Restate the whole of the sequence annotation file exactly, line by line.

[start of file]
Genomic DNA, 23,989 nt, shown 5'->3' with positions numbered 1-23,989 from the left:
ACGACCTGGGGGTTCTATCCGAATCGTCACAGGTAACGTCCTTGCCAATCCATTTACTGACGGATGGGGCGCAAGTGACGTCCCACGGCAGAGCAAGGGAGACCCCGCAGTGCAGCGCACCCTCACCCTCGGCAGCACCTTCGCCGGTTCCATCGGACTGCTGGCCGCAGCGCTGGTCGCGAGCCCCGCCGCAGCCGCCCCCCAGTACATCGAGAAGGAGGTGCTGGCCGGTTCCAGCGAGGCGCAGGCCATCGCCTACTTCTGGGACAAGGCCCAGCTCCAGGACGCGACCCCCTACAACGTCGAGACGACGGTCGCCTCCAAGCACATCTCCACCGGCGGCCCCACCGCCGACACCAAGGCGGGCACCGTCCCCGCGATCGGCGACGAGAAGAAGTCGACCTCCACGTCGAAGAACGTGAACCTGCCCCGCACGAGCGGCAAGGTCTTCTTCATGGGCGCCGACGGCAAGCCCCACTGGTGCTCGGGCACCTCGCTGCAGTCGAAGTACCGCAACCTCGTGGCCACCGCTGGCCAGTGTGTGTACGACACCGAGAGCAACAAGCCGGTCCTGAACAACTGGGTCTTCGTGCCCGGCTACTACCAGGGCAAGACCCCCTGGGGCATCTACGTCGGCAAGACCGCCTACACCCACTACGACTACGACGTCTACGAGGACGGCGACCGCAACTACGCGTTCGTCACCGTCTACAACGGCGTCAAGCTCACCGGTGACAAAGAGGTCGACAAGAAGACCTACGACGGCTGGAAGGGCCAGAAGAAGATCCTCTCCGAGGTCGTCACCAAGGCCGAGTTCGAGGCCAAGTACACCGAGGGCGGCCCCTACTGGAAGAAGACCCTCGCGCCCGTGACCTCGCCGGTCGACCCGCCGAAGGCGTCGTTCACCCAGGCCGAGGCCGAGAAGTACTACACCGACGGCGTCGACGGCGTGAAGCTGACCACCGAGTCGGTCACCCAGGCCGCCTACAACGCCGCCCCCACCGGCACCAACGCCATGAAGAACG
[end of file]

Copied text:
Genomic DNA, 23,989 nt, shown 5'->3' with positions numbered 1-23,989 from the left:
ACGACCTGGGGGTTCTATCCGAATCGTCACAGGTAACGTCCTTGCCAATCCATTTACTGACGGATGGGGCGCAAGTGACGTCCCACGGCAGAGCAAGGGAGACCCCGCAGTGCAGCGCACCCTCACCCTCGGCAGCACCTTCGCCGGTTCCATCGGACTGCTGGCCGCAGCGCTGGTCGCGAGCCCCGCCGCAGCCGCCCCCCAGTACATCGAGAAGGAGGTGCTGGCCGGTTCCAGCGAGGCGCAGGCCATCGCCTACTTCTGGGACAAGGCCCAGCTCCAGGACGCGACCCCCTACAACGTCGAGACGACGGTCGCCTCCAAGCACATCTCCACCGGCGGCCCCACCGCCGACACCAAGGCGGGCACCGTCCCCGCGATCGGCGACGAGAAGAAGTCGACCTCCACGTCGAAGAACGTGAACCTGCCCCGCACGAGCGGCAAGGTCTTCTTCATGGGCGCCGACGGCAAGCCCCACTGGTGCTCGGGCACCTCGCTGCAGTCGAAGTACCGCAACCTCGTGGCCACCGCTGGCCAGTGTGTGTACGACACCGAGAGCAACAAGCCGGTCCTGAACAACTGGGTCTTCGTGCCCGGCTACTACCAGGGCAAGACCCCCTGGGGCATCTACGTCGGCAAGACCGCCTACACCCACTACGACTACGACGTCTACGAGGACGGCGACCGCAACTACGCGTTCGTCACCGTCTACAACGGCGTCAAGCTCACCGGTGACAAAGAGGTCGACAAGAAGACCTACGACGGCTGGAAGGGCCAGAAGAAGATCCTCTCCGAGGTCGTCACCAAGGCCGAGTTCGAGGCCAAGTACACCGAGGGCGGCCCCTACTGGAAGAAGACCCTCGCGCCCGTGACCTCGCCGGTCGACCCGCCGAAGGCGTCGTTCACCCAGGCCGAGGCCGAGAAGTACTACACCGACGGCGTCGACGGCGTGAAGCTGACCACCGAGTCGGTCACCCAGGCCGCCTACAACGCCGCCCCCACCGGCACCAACGCCATGAAGAACG